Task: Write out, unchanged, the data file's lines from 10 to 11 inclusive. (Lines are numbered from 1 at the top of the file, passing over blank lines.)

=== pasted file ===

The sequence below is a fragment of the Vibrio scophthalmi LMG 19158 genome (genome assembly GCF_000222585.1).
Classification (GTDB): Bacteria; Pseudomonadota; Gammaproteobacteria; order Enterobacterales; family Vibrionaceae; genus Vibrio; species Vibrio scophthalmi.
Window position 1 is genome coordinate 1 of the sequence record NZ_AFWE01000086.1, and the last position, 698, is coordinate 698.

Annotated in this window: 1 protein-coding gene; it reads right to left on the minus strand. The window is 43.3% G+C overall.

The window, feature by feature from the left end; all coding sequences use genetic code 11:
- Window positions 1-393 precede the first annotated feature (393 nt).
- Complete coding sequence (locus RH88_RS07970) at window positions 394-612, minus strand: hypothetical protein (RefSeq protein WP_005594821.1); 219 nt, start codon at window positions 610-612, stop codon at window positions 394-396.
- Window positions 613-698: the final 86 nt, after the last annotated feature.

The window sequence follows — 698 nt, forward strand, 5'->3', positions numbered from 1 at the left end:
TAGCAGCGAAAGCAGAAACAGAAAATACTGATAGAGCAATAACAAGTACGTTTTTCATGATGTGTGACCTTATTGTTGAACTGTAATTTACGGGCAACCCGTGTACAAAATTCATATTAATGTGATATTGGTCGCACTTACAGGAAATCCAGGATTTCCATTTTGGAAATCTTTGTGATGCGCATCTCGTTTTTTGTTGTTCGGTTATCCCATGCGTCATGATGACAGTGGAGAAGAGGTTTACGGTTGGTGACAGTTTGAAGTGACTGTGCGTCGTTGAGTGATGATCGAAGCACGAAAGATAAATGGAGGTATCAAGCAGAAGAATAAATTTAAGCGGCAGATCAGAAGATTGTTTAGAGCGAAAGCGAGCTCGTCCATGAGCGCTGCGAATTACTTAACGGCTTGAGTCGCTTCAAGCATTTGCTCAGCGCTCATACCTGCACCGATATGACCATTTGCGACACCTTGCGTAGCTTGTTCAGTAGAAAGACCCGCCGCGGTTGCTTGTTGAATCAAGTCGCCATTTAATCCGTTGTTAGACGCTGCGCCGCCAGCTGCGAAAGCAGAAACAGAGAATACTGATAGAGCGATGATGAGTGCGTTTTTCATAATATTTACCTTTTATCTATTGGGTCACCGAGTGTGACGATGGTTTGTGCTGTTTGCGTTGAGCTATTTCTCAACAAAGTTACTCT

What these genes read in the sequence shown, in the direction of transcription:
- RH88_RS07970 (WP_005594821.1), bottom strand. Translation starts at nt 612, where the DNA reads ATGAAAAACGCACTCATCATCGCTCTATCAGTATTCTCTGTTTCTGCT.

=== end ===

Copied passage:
TAGCAGCGAAAGCAGAAACAGAAAATACTGATAGAGCAATAACAAGTACGTTTTTCATGATGTGTGACCTTATTGTTGAACTGTAATTTACGGGCAACCCGTGTACAAAATTCATATTAATGTGATATTGGTCGCACTTACAGGAAATCCAGGATTTCCATTTTGGAAATCTTTGTGATGCGCATCTCGTTTTTTGTTGTTCGGTTATCCCATGCGTCATGATGACAGTGGAGAAGAGGTTTACGGTTGGTGACAGTTTGAAGTGACTGTGCGTCGTTGAGTGATGATCGAAGCACGAAAGATAAATGGAGGTATCAAGCAGAAGAATAAATTTAAGCGGCAGATCAGAAGATTGTTTAGAGCGAAAGCGAGCTCGTCCATGAGCGCTGCGAATTACTTAACGGCTTGAGTCGCTTCAAGCATTTGCTCAGCGCTCATACCTGCACCGATATGACCATTTGCGACACCTTGCGTAGCTTGTTCAGTAGAAAGACCCGCCGCGGTTGCTTGTTGAATCAAGTCGCCATTTAATCCGTTGTTAGACGCTGCGCCGCCAGCTGCGAAAGCAGAAACAGAGAATACTGATAGAGCGATGATGAGTGCGTTTTTCATAATATTTACCTTTTATCTATTGGGTCACCGAGTGTGACGATGGTTTGTGCTGTTTGCGTTGAGCTATTTCTCAACAAAGTTACTCT

What these genes read in the sequence shown, in the direction of transcription: